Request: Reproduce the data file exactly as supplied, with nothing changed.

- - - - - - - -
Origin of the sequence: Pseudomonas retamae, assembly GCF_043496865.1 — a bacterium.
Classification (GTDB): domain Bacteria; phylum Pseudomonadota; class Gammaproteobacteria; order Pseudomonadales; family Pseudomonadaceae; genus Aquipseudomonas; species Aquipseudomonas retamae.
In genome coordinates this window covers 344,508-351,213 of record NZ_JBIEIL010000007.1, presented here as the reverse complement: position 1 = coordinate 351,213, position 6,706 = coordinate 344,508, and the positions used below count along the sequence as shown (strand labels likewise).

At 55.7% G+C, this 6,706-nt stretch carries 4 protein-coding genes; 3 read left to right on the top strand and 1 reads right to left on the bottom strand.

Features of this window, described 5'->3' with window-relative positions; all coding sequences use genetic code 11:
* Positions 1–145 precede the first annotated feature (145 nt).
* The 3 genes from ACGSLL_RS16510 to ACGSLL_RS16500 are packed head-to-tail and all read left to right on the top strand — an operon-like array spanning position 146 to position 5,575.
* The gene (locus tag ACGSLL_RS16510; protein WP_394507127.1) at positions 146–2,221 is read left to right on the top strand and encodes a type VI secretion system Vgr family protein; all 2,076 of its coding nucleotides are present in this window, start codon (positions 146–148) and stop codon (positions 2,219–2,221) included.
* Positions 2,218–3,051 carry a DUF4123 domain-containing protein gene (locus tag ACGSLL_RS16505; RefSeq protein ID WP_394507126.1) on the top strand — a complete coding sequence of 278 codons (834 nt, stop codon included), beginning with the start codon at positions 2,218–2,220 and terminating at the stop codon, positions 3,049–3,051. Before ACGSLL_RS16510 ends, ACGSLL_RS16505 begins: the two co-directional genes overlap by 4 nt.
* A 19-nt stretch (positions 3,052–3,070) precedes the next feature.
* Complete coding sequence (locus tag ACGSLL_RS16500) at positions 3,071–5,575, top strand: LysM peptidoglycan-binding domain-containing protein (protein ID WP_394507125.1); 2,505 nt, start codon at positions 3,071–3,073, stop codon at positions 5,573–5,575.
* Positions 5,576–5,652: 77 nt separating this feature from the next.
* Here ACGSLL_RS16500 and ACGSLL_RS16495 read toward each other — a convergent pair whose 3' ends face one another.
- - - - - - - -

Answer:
Origin of the sequence: Pseudomonas retamae, assembly GCF_043496865.1 — a bacterium.
Classification (GTDB): domain Bacteria; phylum Pseudomonadota; class Gammaproteobacteria; order Pseudomonadales; family Pseudomonadaceae; genus Aquipseudomonas; species Aquipseudomonas retamae.
In genome coordinates this window covers 344,508-351,213 of record NZ_JBIEIL010000007.1, presented here as the reverse complement: position 1 = coordinate 351,213, position 6,706 = coordinate 344,508, and the positions used below count along the sequence as shown (strand labels likewise).

At 55.7% G+C, this 6,706-nt stretch carries 4 protein-coding genes; 3 read left to right on the top strand and 1 reads right to left on the bottom strand.

Features of this window, described 5'->3' with window-relative positions; all coding sequences use genetic code 11:
* Positions 1–145 precede the first annotated feature (145 nt).
* The 3 genes from ACGSLL_RS16510 to ACGSLL_RS16500 are packed head-to-tail and all read left to right on the top strand — an operon-like array spanning position 146 to position 5,575.
* The gene (locus tag ACGSLL_RS16510; protein WP_394507127.1) at positions 146–2,221 is read left to right on the top strand and encodes a type VI secretion system Vgr family protein; all 2,076 of its coding nucleotides are present in this window, start codon (positions 146–148) and stop codon (positions 2,219–2,221) included.
* Positions 2,218–3,051 carry a DUF4123 domain-containing protein gene (locus tag ACGSLL_RS16505; RefSeq protein ID WP_394507126.1) on the top strand — a complete coding sequence of 278 codons (834 nt, stop codon included), beginning with the start codon at positions 2,218–2,220 and terminating at the stop codon, positions 3,049–3,051. Before ACGSLL_RS16510 ends, ACGSLL_RS16505 begins: the two co-directional genes overlap by 4 nt.
* A 19-nt stretch (positions 3,052–3,070) precedes the next feature.
* Complete coding sequence (locus tag ACGSLL_RS16500) at positions 3,071–5,575, top strand: LysM peptidoglycan-binding domain-containing protein (protein ID WP_394507125.1); 2,505 nt, start codon at positions 3,071–3,073, stop codon at positions 5,573–5,575.
* Positions 5,576–5,652: 77 nt separating this feature from the next.
* Here ACGSLL_RS16500 and ACGSLL_RS16495 read toward each other — a convergent pair whose 3' ends face one another.